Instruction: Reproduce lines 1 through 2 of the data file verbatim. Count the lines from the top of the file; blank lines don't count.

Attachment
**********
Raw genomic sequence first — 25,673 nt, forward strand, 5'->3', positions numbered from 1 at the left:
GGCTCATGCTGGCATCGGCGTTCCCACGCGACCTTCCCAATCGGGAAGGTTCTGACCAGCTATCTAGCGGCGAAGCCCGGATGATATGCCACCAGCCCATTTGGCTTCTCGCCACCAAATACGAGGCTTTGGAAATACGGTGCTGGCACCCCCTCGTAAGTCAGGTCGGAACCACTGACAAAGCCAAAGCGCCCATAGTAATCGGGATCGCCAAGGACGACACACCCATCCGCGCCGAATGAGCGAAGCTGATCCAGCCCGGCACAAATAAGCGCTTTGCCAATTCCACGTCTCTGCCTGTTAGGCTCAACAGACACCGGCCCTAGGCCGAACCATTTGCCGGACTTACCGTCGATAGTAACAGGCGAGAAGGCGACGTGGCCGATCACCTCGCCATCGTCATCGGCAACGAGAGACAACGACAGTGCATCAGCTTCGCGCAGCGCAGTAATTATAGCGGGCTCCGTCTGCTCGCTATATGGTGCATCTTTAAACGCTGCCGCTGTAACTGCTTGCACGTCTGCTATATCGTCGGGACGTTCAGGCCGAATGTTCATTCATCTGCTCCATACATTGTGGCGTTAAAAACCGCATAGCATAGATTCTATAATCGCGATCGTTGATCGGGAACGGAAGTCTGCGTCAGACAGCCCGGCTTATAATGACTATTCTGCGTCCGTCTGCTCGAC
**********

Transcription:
Raw genomic sequence first — 25,673 nt, forward strand, 5'->3', positions numbered from 1 at the left:
GGCTCATGCTGGCATCGGCGTTCCCACGCGACCTTCCCAATCGGGAAGGTTCTGACCAGCTATCTAGCGGCGAAGCCCGGATGATATGCCACCAGCCCATTTGGCTTCTCGCCACCAAATACGAGGCTTTGGAAATACGGTGCTGGCACCCCCTCGTAAGTCAGGTCGGAACCACTGACAAAGCCAAAGCGCCCATAGTAATCGGGATCGCCAAGGACGACACACCCATCCGCGCCGAATGAGCGAAGCTGATCCAGCCCGGCACAAATAAGCGCTTTGCCAATTCCACGTCTCTGCCTGTTAGGCTCAACAGACACCGGCCCTAGGCCGAACCATTTGCCGGACTTACCGTCGATAGTAACAGGCGAGAAGGCGACGTGGCCGATCACCTCGCCATCGTCATCGGCAACGAGAGACAACGACAGTGCATCAGCTTCGCGCAGCGCAGTAATTATAGCGGGCTCCGTCTGCTCGCTATATGGTGCATCTTTAAACGCTGCCGCTGTAACTGCTTGCACGTCTGCTATATCGTCGGGACGTTCAGGCCGAATGTTCATTCATCTGCTCCATACATTGTGGCGTTAAAAACCGCATAGCATAGATTCTATAATCGCGATCGTTGATCGGGAACGGAAGTCTGCGTCAGACAGCCCGGCTTATAATGACTATTCTGCGTCCGTCTGCTCGAC